Basic JavaScript - Counting Cards

Basic JavaScript - Counting Cards
0.0 0

#1

Tell us what’s happening:
Here is the solution using if-else

Your code so far


var count = 0;

function cc(card) {
  // Only change code below this line
  if(card==2 || card==3 || card==4 || card==5 ||card==6){
   count++;
  }
  else if (card == 7 || card == 8 || card == 9) {
      count;
  }
  else if (card==10 || card=="J" || card=="Q" || card=="K" || card=="A"){
    count--;
  }
  
  
  if(count<=0){
     return (count + " Hold");
  }
  else{
      return (count + " Bet");
  }
  // Only change code above this line
}

// Add/remove calls to test your function.
// Note: Only the last will display
cc(2); cc(3); cc(4); cc(5); cc(6);

Your browser information:

User Agent is: Mozilla/5.0 (Windows NT 10.0; Win64; x64) AppleWebKit/537.36 (KHTML, like Gecko) Chrome/66.0.3359.181 Safari/537.36.

Link to the challenge:
https://learn.freecodecamp.org/javascript-algorithms-and-data-structures/basic-javascript/counting-cards


#2

Hi @Mehreen

Nice solution

Since that is a working solution could you be kind enough to hide that between spoiler tags?

[spoiler]
Any text between spoiler tags will be blurred
[/spoiler]

Someone that is still working on the challenge might not want to see it.

Thank you


#3

This post was flagged by the community and is temporarily hidden.


#4

Just to share another solution using Switch, not sure if it’s a good way though…

var count = 0;

function cc(card) {
// Only change code below this line
var bet = “”;
switch (card) {
case 2:
case 3:
case 4:
case 5:
case 6:
count = count + 1;
break;
case 10:
case ‘J’:
case ‘Q’:
case ‘K’:
case ‘A’:
count = count - 1;
break;
default:
break;
}

if (count > 0) {
return (count + " Bet");
}
else {
return (count + " Hold");
}
// Only change code above this line
}

// Add/remove calls to test your function.
// Note: Only the last will display
cc(2); cc(3); cc(7); cc(‘K’); cc(‘A’);


#5

@lootster
I think it’s good to know how to solve this challenge using both the else if and the switch statements. If I may ask, what was the purpose of the line 5 variable declaration in your solution?
var bet = “”;

count = count + 1; should just be count++;.

In your switch statement, case 7, case 8 and case 9 are missing. I am also a newbie, so I can’t explain how you passed the challenge without including these 3 cases.

The last 3 lines of your switch statement should be
default:
default statement; // missing in your code
break;

In addition, I may be wrong but I don’t think the default case was necessary for this challenge.

Cheers


#6

Hi @fruitman ,

Thanks for pointing out!

var bet = “”;

Forgot to delete this line, was a mistake.

count = count + 1; should just be count++;.

You’re right! Seems to make the code neater although both methods works.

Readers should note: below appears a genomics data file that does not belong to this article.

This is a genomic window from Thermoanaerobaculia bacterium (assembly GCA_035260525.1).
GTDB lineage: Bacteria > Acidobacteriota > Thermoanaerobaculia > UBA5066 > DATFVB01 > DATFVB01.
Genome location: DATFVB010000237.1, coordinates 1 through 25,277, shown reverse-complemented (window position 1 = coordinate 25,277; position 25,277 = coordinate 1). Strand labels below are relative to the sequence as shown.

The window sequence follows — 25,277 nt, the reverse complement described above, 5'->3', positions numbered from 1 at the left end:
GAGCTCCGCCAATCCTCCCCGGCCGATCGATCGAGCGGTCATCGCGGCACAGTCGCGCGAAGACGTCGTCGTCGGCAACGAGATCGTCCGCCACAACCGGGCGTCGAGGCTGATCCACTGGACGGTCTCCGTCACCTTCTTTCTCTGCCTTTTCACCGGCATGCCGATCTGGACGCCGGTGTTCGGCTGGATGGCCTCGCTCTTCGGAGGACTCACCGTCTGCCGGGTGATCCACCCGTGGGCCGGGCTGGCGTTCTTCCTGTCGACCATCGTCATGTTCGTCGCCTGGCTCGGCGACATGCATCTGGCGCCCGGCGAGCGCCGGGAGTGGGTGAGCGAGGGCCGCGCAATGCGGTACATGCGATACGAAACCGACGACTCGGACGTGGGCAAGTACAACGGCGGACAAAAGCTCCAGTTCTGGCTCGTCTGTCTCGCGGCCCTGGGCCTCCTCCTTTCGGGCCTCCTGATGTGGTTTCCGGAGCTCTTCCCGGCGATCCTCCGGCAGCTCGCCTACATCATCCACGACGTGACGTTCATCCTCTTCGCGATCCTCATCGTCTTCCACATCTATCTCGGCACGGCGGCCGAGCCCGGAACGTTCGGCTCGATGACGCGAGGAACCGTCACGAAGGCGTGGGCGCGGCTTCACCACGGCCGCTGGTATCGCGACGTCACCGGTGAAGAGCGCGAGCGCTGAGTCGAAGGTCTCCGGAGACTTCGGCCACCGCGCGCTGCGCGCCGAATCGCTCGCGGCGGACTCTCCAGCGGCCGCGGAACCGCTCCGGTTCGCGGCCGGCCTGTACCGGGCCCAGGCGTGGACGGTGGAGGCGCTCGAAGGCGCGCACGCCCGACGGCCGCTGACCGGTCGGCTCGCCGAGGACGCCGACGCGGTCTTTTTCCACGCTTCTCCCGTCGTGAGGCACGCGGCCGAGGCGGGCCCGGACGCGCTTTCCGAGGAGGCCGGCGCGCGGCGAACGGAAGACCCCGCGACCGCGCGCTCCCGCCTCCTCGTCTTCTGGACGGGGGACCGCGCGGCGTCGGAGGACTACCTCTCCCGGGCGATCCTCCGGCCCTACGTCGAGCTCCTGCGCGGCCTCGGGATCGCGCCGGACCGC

In your switch statement, case 7, case 8 and case 9 are missing. I am also a newbie, so I can’t explain how you passed the challenge without including these 3 cases.

Above 3 scenarios wouldn’t increment the count, so I have omitted them. Any thoughts?

The last 3 lines of your switch statement should be
default:
default statement; // missing in your code
break;
In addition, I may be wrong but I don’t think the default case was necessary for this challenge.

Yes! It still works without using “default”.

Have amended my code as shown below…

var count = 0;

function cc(card) {
// Only change code below this line

switch (card) {
case 2:
case 3:
case 4:
case 5:
case 6:
count++;
break;
case 10:
case ‘J’:
case ‘Q’:
case ‘K’:
case ‘A’:
count–;
break;
}

if (count > 0) {
return (count + " Bet");
}
else {
return (count + " Hold");
}

// Only change code above this line
}

// Add/remove calls to test your function.
// Note: Only the last will display
cc(2); cc(3); cc(7); cc(‘K’); cc(‘A’);


#7

@lootster
You’re welcome, mate. We should help out each other to have any chance of surviving this camp. The code looks good now. I am also confused by 3 cases you omitted, but you’re right. These 3 cases do not affect the global count variable.

Here is something I just noticed (by pure chance):
Both return statements are correct.
return (count + " Bet"); //with brackets
and
return count + " Bet"; //without brackets

But, I think the brackets improve readability.
Cheers.


#8

Congrats on finding a simple, working solution. There are a couple ways that you could make your code a little more concise and easier to read, by using Array.prototype.includes and template literals. These language features are available in most browsers, but not in IE 11.

let count = 0;

const lowCards = [2,3,4,5,6];
const highCards = [10,'J','Q','K','A'];

function cc(card) {

  if(lowCards.includes(card)) {
    count++;
  } else if(highCards.includes(card) {
    count--;
  }

  const action = count > 0 ? 'Bet' : 'Hold';

  return `${count} ${action}`;  
}

#9

@mcondon
Thanks for composing this beautiful, but really advanced code, and I can’t wait to reach this level too. But, I haven’t reached the ES6 challenges yet. I am in the ES5 dark ages and still have a long way to go before I can even begin to understand your code.
Cheers.


#10

awesome code :slight_smile: just the else if … need one more " ) "